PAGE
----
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New Zealand and Australia: World’s Top Countries to Start a Business

Global Innovation Index 2012, Australian Government, start-up, business

Australian and New Zealand entrepreneurs are well placed after a study revealed the two countries as the top nations for ease of starting a business.

The Global Innovation Index study found that New Zealand and Australia are the two best places to start a business.

New Zealand claims number one ranking, scoring a perfect 100, with Australia trailing close behind with 99.2. Both countries beat the US, UK and Singapore, among other notable nations.

The report ranks 141 countries / economies on the basis of their innovation capabilities and results, looking at the various procedures, timeframes and costs associated with starting a business.

The study confirms that the Australian start-up sector is a thriving industry with countless initiatives being hatched and developed across the country. But, tough economic climates mean that small business owners are calling for intensified efforts from the Australian Government, to foster and encourage these business ventures that are vital to our national economy.

Ivan Lim, founder and managing director of custom tailor company Vinspi, says he wants to see more attention given to tech start-ups.

“I think the Australian Government needs to dedicate more attention to the tech start-up sector and recognise it as being a big part of this country’s economy over the next few decades,” he says.

“We know how important mining is but the truth is there are some incredibly smart and talented people in the Australian start-up scene who are building great businesses that could be the future leading lights for this country.

“There are already various initiatives from the Government like the Commercialisation Australia grant, which is great, but the next steps should be around getting more immersed in the space and actively finding new ways to support the industry.”

Currently, the interests of the Australian Government include the R&D Tax Incentive, Commercialisation Australia, Enterprise Connect, AusIndustry venture capital programs, as well as small business initiatives such as BusinessGov that encourages Australian entrepreneurs to innovate by providing access to information, advice, networks and funding.

Minister for Industry and Innovation, Greg Combet, says the Federal Government is proud of its policies to support Australian start-ups.

“The Federal Government plays many roles in supporting entrepreneurs. From education and skills development through innovation and commercialisation funding to a range of face-to-face, phone and online advisory services,” he says.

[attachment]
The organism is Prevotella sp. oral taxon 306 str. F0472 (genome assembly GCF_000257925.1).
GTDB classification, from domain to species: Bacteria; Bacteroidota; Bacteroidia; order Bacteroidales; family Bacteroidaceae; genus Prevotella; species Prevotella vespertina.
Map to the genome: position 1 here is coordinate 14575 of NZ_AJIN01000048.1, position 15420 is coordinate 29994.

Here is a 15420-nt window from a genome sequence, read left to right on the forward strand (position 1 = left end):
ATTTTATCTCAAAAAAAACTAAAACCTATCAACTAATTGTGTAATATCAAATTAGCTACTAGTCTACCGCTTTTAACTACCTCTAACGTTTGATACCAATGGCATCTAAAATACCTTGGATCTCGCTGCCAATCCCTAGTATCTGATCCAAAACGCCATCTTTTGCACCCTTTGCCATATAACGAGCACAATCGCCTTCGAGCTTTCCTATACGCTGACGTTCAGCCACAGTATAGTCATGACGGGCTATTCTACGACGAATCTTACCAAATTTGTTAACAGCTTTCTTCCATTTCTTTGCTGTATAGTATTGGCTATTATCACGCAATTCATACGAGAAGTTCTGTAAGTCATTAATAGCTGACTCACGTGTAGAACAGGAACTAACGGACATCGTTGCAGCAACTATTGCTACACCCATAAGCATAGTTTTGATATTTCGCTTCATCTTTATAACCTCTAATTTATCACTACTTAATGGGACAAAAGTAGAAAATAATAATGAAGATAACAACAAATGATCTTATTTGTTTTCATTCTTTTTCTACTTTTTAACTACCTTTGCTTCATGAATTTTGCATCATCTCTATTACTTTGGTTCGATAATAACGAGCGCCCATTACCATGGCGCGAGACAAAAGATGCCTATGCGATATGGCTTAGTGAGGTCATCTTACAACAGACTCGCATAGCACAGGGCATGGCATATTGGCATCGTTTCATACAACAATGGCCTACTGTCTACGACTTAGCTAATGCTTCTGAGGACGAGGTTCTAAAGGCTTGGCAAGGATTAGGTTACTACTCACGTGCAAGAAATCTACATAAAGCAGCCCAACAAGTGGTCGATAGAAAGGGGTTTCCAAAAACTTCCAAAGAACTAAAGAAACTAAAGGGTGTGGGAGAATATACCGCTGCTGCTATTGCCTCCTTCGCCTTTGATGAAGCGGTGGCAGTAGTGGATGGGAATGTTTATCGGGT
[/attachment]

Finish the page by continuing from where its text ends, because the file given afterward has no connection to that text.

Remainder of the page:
“Since 2007, the Government has increased annual spending on science, research and innovation by 35 percent. We recognised that investment in innovation remains crucial to our long-term success, even through the GFC and global financial uncertainty.

“In 2009, the Government released its innovation policy “Powering Ideas”, and later this year we’ll release an Industry and Innovation Policy Statement to ensure that we stay competitive globally.”

When you compare overseas markets like the US or UK, and how the local governments back the entrepreneurial sector, we’ve still got a long way to go.

Lim looks to the US and Singapore as shining examples for start-ups.

“Silicon Valley in the US has plenty of money going around for investors to give promising start-ups the funding they need. The industry there continues to grow because those who’ve been funded before and made their money put back into the eco-system to support the next generation of start-ups,” he says.

“Closer to home, Singapore is definitely making steps in the right direction. There are a number of grants that give significant amounts of funding to start-ups that have raised money and are willing to relocate to Singapore. The Government is making a concerted effort to create a “Silicon Valley of Asia” which is exciting. The money being pumped into the sector will help support great ideas in becoming a reality.”

While living in the UK recently, I worked for a charity organisation, Enterprise UK, who ran Global Entrepreneurship Week (GEW).

The week-long event celebrates innovation and economic growth in the start-up environment. There are more than 118 countries that take part in promoting entrepreneurial activity, connecting participants to potential collaborators, mentors and investors.

Local, state and federal governments in the UK heavily back the initiative.  Former UK Prime Minister Gordon Brown first launched the event in 2008, with participation and support now sought from presidents and prime ministers all over the world. Yet there is little attention given to this venture in Australia.

GEW is also heavily marketed to the UK’s general public, through media relations and strong marketing. It’s a way of generating interest in the area, and also inspiring more activity.

Lim says exposure is a vital element.

“I’d like to see the start-up industry continue to grow with increased exposure to the general public,” he says.

“Entrepreneurship and tech start-ups are not for everyone but it’s something that everyone should get a chance to explore. It would be great if more people get exposed to start-ups because this increases the talent pool and quality businesses that rise up.”

It’s important that the Federal Government takes a stronger approach to advancing the state of the start-up sector and continues to invest substantially, and then Australia might bypass New Zealand to claim the title as top country to start a business.

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